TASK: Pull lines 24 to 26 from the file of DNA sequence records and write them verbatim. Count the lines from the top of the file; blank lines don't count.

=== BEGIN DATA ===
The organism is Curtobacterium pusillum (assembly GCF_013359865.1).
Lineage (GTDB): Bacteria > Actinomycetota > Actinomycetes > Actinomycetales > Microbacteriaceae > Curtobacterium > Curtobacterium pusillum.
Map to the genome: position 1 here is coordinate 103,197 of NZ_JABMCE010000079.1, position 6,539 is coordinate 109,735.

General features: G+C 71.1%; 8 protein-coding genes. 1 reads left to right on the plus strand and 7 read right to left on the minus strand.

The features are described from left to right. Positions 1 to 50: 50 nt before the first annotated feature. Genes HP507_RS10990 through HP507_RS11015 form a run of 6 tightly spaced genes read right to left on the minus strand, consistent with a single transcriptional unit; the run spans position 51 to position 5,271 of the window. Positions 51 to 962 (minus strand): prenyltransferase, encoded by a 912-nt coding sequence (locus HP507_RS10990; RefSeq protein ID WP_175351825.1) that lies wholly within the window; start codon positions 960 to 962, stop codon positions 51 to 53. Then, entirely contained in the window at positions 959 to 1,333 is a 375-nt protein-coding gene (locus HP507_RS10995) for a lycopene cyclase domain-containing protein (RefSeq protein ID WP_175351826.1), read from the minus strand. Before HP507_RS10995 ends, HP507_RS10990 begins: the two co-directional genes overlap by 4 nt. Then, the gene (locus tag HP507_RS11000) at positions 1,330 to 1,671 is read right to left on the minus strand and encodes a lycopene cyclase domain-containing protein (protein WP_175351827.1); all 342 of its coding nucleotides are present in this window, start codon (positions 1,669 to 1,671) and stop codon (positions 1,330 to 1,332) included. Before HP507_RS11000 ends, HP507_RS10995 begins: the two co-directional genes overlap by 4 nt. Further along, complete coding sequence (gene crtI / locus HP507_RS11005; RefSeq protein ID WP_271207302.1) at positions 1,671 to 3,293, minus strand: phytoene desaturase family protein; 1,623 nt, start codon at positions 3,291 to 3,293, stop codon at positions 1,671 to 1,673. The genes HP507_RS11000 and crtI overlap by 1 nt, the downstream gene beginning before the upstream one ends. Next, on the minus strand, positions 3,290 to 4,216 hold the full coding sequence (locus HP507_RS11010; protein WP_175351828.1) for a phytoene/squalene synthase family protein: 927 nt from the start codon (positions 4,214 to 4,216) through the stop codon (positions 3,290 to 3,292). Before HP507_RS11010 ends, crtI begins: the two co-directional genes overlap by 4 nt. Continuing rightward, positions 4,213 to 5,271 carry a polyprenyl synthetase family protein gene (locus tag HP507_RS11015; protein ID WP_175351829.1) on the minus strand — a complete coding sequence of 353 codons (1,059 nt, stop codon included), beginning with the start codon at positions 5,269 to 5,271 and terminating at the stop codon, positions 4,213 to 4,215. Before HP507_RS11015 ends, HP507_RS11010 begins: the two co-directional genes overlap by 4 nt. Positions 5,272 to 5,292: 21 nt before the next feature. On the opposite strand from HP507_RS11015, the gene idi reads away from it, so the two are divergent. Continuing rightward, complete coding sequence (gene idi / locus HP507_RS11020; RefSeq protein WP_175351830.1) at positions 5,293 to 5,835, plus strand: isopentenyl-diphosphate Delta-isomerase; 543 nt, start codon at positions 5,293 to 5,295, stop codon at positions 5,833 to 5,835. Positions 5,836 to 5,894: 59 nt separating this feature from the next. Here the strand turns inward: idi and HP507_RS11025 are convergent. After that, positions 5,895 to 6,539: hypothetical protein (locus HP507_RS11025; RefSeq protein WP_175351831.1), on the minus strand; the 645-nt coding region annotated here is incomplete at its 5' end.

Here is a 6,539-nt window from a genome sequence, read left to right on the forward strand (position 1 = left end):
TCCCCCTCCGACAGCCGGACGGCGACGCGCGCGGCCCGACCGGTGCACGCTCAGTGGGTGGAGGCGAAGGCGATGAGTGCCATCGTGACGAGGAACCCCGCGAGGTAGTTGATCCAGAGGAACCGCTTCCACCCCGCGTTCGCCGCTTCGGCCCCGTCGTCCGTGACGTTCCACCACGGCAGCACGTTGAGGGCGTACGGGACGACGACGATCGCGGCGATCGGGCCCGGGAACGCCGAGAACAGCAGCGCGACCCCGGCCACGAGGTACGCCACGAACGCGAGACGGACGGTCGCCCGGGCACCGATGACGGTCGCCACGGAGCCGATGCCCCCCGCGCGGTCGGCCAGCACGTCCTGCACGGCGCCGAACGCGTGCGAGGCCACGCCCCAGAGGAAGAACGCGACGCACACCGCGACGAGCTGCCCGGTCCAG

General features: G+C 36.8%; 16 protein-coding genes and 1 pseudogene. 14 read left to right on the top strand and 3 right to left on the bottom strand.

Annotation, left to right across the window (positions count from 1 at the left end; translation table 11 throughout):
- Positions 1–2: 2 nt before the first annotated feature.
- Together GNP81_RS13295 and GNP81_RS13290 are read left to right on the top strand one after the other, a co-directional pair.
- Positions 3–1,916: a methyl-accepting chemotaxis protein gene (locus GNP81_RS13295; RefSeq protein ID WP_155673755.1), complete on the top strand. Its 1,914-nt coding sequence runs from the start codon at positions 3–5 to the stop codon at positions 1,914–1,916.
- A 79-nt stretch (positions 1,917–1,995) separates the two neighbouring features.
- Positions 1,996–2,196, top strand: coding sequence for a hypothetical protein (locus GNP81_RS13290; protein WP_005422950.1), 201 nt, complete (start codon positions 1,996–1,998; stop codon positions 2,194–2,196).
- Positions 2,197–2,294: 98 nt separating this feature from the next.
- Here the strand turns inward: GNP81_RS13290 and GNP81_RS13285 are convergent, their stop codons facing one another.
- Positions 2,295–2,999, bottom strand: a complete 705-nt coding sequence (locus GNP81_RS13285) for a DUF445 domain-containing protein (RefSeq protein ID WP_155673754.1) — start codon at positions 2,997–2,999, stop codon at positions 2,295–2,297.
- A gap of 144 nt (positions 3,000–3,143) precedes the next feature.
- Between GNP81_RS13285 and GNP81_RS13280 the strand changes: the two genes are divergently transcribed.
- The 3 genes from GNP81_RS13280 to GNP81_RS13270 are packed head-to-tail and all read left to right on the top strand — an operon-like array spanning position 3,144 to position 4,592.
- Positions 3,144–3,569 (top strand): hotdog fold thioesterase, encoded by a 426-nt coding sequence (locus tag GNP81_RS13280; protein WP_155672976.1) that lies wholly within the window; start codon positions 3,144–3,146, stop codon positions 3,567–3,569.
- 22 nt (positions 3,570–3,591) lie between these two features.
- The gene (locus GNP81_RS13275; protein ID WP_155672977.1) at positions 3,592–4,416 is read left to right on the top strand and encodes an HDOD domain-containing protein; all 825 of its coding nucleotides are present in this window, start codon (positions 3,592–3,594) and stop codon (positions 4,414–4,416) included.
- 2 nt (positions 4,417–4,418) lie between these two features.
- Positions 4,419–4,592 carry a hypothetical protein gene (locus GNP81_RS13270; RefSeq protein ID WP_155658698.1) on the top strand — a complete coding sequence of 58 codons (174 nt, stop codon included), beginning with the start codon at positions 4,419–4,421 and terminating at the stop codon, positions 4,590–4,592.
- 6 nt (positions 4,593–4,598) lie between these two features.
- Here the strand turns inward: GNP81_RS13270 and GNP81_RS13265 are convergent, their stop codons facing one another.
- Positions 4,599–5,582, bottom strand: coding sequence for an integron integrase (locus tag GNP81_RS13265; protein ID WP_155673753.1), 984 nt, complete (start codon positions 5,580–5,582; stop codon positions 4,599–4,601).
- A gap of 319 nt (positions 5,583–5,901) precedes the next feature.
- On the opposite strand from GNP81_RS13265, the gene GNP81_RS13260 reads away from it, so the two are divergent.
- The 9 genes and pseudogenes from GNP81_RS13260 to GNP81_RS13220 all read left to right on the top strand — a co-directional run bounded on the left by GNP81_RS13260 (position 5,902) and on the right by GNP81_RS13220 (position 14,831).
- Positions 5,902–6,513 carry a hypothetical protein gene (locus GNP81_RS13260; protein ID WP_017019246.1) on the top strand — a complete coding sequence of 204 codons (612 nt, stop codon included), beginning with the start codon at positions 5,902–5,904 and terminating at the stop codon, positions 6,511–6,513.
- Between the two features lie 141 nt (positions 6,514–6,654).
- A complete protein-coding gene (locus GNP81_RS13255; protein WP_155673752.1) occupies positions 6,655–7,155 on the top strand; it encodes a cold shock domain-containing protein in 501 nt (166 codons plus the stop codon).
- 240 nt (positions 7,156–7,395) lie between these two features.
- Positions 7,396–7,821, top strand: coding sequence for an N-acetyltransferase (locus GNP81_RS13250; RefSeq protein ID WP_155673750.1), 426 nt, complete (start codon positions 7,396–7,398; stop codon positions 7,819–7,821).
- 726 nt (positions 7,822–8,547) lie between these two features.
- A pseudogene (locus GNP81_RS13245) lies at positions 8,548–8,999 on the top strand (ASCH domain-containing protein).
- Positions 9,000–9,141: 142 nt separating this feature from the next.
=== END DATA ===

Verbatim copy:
- 2 nt (positions 4,417–4,418) lie between these two features.
- Positions 4,419–4,592 carry a hypothetical protein gene (locus GNP81_RS13270; RefSeq protein ID WP_155658698.1) on the top strand — a complete coding sequence of 58 codons (174 nt, stop codon included), beginning with the start codon at positions 4,419–4,421 and terminating at the stop codon, positions 4,590–4,592.
- 6 nt (positions 4,593–4,598) lie between these two features.